[Bug 10417] New: OLEAUT32: crash if >128 methods in an interface

wine-bugs at winehq.org wine-bugs at winehq.org
Sun Nov 11 13:36:03 CST 2007


           Summary: OLEAUT32: crash if >128 methods in an interface
           Product: Wine
           Version: 0.9.49.
          Platform: Macintosh
        OS/Version: Mac OS X 10.5
            Status: UNCONFIRMED
          Severity: normal
          Priority: P1
         Component: wine-ole
        AssignedTo: wine-bugs at winehq.org
        ReportedBy: mjk at cardbox.com

This bug was encountered in build cxoffice-6.2.0rc1-2-g024be42 of Wine (part of
CrossOver Mac). The bug has been identified in the current source code at

Using any marshaled interface with more than 128 methods causes a crash within
OLEAUT32 if any method at position >=128 is called. This was detected when
using Cardbox (http://www.cardbox.com) and is a SHOW-STOPPER because it makes
the use of VBScript macros impossible.

However, the bug is completely general and applies to any application at all
that has interfaces with large number of methods. It is quite possible that
many random OLE / COM - related bugs that have already been reported have this
bug as their underlying cause.

The version of Cardbox on which the bug was found is more recent than the one
currently available on the web site. If anyone wants to have a copy for
testing, together with instructions for reproducing the crash, please contact


The bug is in dlls/oleaut32/tmarshal.c. When constructing a proxy interface,
PSFacBuf_CreateProxy at line #1712 constructs the following proxy code for each

 popl %eax
 pushl <nr>
 pushl %eax
 call xCall
 lret <n> (+4)

where <nr> is the position of the method in the list of methods: 0, 1, 2, and
so on.

The pushl <nr> instruction is defined by following code:

374     BYTE        pushlval; // set to 0x6a by line #1712
375     BYTE        nr;

The fact that the method position is a byte already limits the maximum size of
an interface to 256 methods, which is less than the 512-method limit of Windows
NT4.0 SP3, and the 1024-method limit of Windows 2000: see "MIDL2362" in
http://msdn2.microsoft.com/en-us/library/aa366756.aspx for details. Thus this
needs to be corrected in any case. The proxy code as it stands will call method
0 instead of method 256, method 1 instead of method 257, and so on, leading to
random behaviour and possible stack corruption.

The crash when method 128 is called has a different cause. The proxy for method
128 contains the instruction 6A 80, because the programmer thought that this
would push 00000080 onto the stack. In fact the PUSH instruction with opcode 6A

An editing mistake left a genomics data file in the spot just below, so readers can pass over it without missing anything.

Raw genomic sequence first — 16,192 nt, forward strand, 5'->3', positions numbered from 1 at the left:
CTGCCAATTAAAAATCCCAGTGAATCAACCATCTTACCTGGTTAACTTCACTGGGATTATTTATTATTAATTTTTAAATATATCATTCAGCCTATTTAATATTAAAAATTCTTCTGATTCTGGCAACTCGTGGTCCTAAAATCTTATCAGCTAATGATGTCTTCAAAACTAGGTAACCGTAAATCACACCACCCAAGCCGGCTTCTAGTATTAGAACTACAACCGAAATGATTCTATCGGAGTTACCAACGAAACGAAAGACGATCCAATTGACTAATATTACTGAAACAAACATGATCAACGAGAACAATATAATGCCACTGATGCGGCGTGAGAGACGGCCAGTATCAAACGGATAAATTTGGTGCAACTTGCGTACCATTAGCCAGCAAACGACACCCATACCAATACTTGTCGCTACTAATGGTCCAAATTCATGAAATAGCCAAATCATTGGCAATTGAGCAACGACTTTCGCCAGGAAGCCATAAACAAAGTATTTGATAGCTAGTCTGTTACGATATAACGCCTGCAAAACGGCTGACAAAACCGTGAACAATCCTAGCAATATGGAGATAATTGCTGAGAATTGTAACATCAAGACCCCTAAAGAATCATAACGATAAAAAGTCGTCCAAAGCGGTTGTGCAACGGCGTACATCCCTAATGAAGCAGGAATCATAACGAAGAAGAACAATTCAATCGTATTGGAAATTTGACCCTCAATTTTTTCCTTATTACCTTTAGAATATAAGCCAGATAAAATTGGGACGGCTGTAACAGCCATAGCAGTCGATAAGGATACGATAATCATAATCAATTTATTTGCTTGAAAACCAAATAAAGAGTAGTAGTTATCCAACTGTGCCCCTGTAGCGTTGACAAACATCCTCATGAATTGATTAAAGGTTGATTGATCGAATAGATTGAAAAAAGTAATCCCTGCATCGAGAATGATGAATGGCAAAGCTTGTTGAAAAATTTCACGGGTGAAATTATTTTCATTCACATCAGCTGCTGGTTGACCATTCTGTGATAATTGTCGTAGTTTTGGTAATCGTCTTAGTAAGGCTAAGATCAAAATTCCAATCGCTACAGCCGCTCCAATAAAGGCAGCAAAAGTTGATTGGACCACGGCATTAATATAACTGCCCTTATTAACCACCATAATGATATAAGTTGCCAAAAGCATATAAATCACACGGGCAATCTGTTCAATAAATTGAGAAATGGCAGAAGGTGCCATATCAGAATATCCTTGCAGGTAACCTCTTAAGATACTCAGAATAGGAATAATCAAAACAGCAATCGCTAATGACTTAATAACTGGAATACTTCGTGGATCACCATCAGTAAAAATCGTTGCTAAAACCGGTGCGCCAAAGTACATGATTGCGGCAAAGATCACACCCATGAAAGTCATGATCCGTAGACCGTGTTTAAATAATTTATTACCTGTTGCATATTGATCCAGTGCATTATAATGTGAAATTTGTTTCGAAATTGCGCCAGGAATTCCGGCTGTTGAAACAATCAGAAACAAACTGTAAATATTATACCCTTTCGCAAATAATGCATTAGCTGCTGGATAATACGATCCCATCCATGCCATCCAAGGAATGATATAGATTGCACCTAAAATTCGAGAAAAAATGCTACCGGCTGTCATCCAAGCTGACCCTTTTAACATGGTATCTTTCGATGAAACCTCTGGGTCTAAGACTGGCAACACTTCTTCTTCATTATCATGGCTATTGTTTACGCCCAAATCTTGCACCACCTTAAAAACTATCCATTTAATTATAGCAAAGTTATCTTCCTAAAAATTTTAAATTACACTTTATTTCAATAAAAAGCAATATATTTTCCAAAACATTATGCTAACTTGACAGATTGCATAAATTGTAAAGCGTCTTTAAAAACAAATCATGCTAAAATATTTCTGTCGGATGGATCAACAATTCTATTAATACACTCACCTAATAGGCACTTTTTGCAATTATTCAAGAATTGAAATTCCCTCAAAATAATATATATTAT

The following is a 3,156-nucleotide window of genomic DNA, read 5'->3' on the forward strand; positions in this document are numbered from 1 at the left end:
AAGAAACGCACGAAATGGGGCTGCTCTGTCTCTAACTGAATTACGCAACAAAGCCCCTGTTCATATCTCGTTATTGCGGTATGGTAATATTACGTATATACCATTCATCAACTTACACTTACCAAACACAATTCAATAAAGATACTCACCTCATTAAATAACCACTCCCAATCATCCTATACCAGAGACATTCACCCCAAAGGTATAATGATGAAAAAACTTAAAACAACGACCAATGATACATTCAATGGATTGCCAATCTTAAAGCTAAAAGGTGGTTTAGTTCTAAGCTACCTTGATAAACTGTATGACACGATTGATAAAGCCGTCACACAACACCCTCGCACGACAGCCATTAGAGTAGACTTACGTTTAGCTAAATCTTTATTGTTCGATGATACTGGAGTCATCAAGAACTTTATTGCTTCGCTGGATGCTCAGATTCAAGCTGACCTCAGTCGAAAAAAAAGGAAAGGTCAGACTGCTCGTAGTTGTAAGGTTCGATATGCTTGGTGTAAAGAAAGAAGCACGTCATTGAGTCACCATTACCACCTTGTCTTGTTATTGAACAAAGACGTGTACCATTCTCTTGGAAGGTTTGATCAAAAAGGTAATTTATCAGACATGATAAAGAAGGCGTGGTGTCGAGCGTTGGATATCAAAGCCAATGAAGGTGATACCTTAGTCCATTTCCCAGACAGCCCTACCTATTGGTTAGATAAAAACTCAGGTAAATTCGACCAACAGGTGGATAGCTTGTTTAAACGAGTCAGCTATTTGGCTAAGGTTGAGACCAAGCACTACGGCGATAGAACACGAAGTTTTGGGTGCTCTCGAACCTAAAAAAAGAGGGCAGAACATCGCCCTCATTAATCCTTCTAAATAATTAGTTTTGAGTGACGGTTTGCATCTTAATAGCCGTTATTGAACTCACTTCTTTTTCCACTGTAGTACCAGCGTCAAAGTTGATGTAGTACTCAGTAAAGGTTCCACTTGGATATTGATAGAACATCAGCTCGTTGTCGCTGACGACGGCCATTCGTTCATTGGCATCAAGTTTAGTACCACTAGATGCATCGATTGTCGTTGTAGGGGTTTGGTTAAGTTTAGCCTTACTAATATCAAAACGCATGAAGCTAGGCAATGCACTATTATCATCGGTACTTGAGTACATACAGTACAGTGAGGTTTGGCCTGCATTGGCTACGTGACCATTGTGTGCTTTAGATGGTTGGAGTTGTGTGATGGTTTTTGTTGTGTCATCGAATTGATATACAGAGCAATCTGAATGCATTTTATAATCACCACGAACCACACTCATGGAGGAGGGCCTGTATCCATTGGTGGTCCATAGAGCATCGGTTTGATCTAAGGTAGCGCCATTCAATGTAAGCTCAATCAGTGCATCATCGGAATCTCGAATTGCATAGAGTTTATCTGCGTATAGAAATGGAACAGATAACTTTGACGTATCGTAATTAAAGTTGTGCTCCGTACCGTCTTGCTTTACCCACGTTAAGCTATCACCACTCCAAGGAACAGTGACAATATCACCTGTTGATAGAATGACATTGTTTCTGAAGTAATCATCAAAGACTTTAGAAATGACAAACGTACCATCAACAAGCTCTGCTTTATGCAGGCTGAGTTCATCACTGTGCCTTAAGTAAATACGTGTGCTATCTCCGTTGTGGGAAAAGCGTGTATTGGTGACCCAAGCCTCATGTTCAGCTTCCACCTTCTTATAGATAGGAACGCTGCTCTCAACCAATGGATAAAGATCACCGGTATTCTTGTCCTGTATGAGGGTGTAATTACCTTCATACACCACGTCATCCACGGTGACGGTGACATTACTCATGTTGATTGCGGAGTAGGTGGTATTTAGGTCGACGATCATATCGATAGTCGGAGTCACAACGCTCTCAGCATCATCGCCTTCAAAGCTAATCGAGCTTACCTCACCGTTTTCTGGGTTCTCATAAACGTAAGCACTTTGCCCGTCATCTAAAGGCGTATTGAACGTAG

SIGN-EXTENDS its operand and does not zero-extend it. Thus the proxy for the
128th method pushes FFFFFF80 onto the stack before calling xCall. xCall
interprets this as a negative number (-128) and thus attempts to synthesize a
call not to method 128 but to a non-existent method -128. In the same way it
will call method -127 instead of method 129,... and so on.


The very simple correction to this bug, which is guaranteed to work, is to
alter line 375 to

375     DWORD        nr;

and line 1712 to

1712         xasm->pushlval  = 0x68;

which expects a 32-bit operand rather than an 8-bit one.

This will result in every proxy using 15 bytes per method instead of 12 bytes.
This does not seem an excessive price to pay for complete reliability in the
future: there will then be no limit to the number of methods that can be


If the 25% expansion in proxy size is considered unacceptable (it should not
really be: proxies are small) then there are several ways round the problem. An
increase to 256 methods could be achieved simply by adding a line at the very
beginning of xCall:

          method &= 0xff;

but this would HAVE to be accompanied by an explicit test for the method count
limit (now 256) in PSFacBuf_CreateProxy so that the attempt to create a proxy
with too methods would simply fail rather than (as now) generate a proxy that
will randomly crash the application.

Another approach would be to create dummy functions (in assembler) that would
add 128, 256, 384, 512, etc to the 'method' argument before forwarding it on to
xCall. In that case, method numbers after 127 would generate proxies that
called one of the variant xCalls instead of the original one. The programming
in PSFacBuf_CreateProxy would be relatively straightforward, and the dummy
functions would not need to do any stack manipulation: they would simply add an
offset to the DWORD at [ESP+8] and then JMP straight to the start of xCall.

This would *still* give a finite limit to the number of methods, but the limit
would be much larger. Again, good engineering practice dictates that
PSFacBuf_CreateProxy should report an error if it encounters a number of
methods beyond the number that it was designed to cope with.

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